Saturday, November 14, 2015

Good News: Somerville police officer reaches out after an emotional traffic stop

Too often the news only covers negative stories about police when they put their lives on the line for us every day. They're the ones who come if we get robbed, beaten, cheated, are in a car accident, get hurt, are scared, in a fire, etc. It's a crappy job, but they do it to help people. They deserve thanks and respect. (and for the idiots who always defy police officers- When a police officer asks you to do something- DO IT. Don't be an ass and be defiant. It won't end well for you).
   On a good note, the following story appeared in the Boston Globe newspaper on November 6th  about a good deed from a police officer that got some attention. It's a great story.

‘This could be me’: A Somerville police officer reaches out after an emotional traffic stop

Officer Catataoand her son

SOURCE: http://www.boston.com/news/2015/11/05/this-could-somerville-police-officer-reaches-out-after-emotional-traffic-stop/zGvvYrmlPKrawfcfImP4FM/story.html?s_campaign=Email:BComToday


A traffic stop in Somerville on Wednesday led to an unexpected result—flowers instead of a ticket.
It began when Somerville Police Officer Ashley Catatao was running radar on Alewife Brook Parkway, and pulled over a car that was going 40 mph in a 30-mph zone.
Catatao asked the driver, Robin Sutherland, if she knew why she was being pulled over.
“She said, ‘Was I going fast?’” recounted Catatao.
Sutherland told Catatao that she thought the last time she was pulled over for speeding was in 1985, and her precise recall made the officer laugh.
Catatao told the woman that as long as she had a good driver’s history, she’d just give her a warning.
The officer's note that came with flowers to Robin
Catatao walked back to her cruiser to fill out the written warning. When she returned, she was surprised to see Sutherland crying.
“I was like, ‘Why are you crying? It’s just a warning,’” Catatao said. “She said, ‘No, it’s not that. This morning I got a call saying I had to put my mom in hospice. And even though she’s 90 years old, you’re never ready to say goodbye to a parent.’”
Catatao said she was on the verge of crying herself, hearing Sutherland’s story. But she “kept it together.”
“I told her, ‘It’s going to be OK, you have to keep going. Just take it easy,’” Catatao said.
Sutherland was soon on her way, but Catatao found herself continuing to think about the encounter. She realized she’d like to do something nice for the stranger she’d just pulled over.
“I felt bad because it’s not like I could have sat there and talked with her,” Catatao said. “It’s not like I could have hugged her. She was on her way to work, and I was working.”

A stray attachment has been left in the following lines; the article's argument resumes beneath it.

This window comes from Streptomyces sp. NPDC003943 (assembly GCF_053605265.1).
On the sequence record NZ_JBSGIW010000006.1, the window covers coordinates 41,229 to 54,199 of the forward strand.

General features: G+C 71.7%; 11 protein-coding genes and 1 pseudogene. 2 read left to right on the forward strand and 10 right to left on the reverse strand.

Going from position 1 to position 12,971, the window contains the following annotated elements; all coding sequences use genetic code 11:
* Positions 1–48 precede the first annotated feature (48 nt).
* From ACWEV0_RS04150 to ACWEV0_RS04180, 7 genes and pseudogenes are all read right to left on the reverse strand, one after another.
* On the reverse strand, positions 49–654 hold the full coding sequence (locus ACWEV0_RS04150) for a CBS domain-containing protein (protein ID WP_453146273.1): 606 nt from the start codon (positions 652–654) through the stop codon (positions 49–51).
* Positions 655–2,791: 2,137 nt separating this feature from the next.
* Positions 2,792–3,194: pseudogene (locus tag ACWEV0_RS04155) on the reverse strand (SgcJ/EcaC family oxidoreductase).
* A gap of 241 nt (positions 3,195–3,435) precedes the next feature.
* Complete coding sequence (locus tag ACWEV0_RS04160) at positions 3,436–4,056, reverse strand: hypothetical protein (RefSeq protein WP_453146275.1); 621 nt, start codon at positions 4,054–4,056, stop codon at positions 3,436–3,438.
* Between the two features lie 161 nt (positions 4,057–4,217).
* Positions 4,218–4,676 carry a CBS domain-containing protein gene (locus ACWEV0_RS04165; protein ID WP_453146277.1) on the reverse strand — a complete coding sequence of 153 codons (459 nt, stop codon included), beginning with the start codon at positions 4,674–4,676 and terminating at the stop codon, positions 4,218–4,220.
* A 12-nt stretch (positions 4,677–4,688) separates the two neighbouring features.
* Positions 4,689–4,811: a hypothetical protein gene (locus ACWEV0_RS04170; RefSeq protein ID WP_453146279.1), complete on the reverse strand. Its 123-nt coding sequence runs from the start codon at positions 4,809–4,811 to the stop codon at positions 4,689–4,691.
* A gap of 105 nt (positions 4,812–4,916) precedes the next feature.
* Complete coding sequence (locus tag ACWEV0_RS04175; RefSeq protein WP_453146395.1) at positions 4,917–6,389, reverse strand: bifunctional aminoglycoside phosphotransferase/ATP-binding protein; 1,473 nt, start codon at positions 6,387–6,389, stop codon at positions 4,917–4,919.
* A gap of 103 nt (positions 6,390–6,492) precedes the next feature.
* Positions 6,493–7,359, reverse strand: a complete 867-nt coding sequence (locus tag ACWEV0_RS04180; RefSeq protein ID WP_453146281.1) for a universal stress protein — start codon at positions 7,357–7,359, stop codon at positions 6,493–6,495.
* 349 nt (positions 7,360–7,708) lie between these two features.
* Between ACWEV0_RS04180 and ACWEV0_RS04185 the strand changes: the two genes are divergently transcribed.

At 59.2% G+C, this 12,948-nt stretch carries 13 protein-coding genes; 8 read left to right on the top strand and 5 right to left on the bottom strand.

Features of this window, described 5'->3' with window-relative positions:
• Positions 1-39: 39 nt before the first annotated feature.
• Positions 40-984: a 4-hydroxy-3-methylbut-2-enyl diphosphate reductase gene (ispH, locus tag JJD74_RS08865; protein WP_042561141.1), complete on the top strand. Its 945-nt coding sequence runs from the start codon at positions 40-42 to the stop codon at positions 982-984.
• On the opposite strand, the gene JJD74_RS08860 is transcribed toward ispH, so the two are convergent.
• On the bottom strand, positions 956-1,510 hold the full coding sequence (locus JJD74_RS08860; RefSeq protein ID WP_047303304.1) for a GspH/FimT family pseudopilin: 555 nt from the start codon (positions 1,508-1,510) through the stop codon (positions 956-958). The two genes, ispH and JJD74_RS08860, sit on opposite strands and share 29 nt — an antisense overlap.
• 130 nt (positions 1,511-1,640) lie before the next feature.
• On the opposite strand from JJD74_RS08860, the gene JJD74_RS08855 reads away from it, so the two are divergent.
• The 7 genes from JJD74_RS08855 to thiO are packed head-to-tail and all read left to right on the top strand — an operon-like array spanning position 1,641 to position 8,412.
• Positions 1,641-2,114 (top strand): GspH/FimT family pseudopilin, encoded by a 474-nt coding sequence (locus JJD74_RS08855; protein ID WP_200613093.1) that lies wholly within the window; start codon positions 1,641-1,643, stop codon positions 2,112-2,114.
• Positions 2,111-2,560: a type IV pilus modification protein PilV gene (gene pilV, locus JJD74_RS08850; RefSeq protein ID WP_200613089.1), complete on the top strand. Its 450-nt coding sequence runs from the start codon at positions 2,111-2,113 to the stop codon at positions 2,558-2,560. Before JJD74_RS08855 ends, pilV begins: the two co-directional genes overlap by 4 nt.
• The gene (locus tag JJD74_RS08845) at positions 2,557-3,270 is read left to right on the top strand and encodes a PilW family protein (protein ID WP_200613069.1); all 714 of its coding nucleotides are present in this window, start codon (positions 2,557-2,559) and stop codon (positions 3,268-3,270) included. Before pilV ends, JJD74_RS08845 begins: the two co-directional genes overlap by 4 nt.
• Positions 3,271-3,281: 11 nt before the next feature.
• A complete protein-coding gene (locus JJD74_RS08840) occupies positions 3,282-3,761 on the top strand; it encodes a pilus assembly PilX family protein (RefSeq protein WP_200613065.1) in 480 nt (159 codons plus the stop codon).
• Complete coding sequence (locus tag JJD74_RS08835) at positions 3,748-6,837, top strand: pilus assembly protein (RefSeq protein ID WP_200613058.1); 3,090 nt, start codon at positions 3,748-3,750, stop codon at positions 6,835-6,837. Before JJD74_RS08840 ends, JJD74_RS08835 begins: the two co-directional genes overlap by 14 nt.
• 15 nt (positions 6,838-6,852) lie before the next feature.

The Somerville officer found a local florist near Sutherland’s home and put in an online order that included a personal message, signed simply, “Officer who pulled you over this morning.”
She said she’s surprised at how much media attention her act of kindness has attracted.
“I thought if anything she would call to say thank you, send an email to the department, that was it,” she said. “I didn’t expect for this to happen.”
Catatao said she’s had previous experiences where she’s wanted to reach out to people she’s encountered on the job. She said there are always interactions that stick with you, but officers don’t always get the chance to follow up with people after responding to calls.
Robin gets the officer's flowers
“Sometimes I do want to, but I get hung up on it because I’m like, ‘Will they think it’s weird? Would it be inappropriate?’ And then just sometimes you don’t get a chance to do it,” she said.
But Sutherland’s situation struck Catatao personally—she’s very close to her mother, and she’s a mother herself.
“I have my son every single day and everything I do, I do for him,” she said. “So to realize that someday I could lose my mother who has done so much for me, and to think about my son losing me someday—god forbid it’s from the job—I’m hoping it’s someday when I’m really old and he’s prepared for it. But it just moved me to think, ‘This could be me.’ Where I have to say goodbye to my mom, or my son has to say goodbye to me.”
Catatao said she hasn’t seen the flowers herself since she placed the order online, but she spoke to Sutherland on the phone on Thursday.
“She’s a really nice woman and I wish her and her family the best,” she said. “I know they’re going through a really difficult time right now, but i just wanted to thank her for bringing such positive attention to what we do. This is something we do here all the time, you just don’t hear about it.”

Gift/Memorial Suggestions

Several of our friends have lost loved ones (human and pets) and we found that one of the best ways to honor their memory is to give to an animal charity.
What better way to recognize a life of love, than by giving another life a chance for love?
We donate to many animal rescues, but because we volunteer with
DC Weimaraner Rescue and Coast-to-Coast Dachshund Rescue, those are our 2 favorites.
Consider giving the chance of life to a dog or cat.

Great Books by our friends

Great Books by our friends
Check out these great books (yeah, Rob's are in there, too)

About us

We're two married guys who enjoy the simple things in life, especially our dogs. We volunteer for dog rescues, enjoy splitting dinners, exercising, blogging, helping friends and neighbors, ghost investigations, coffee and tea, Tudor history, weather, superheroes, comic books, mystery novels, traveling, 70s and 80s music, classic country, piano, gardening, writing books on ghosts and spirits, architecture, keeping a clean house, cooking simply, and keeping in shape. You'll find tidbits of all of these things on this blog and more.

Tom and Rob Thinking Hard!

Tom and Rob Thinking Hard!
Wondering what home project to do next

Podcast of Rob's 50 min. interview on Paranormal Filler Radio 7/13/14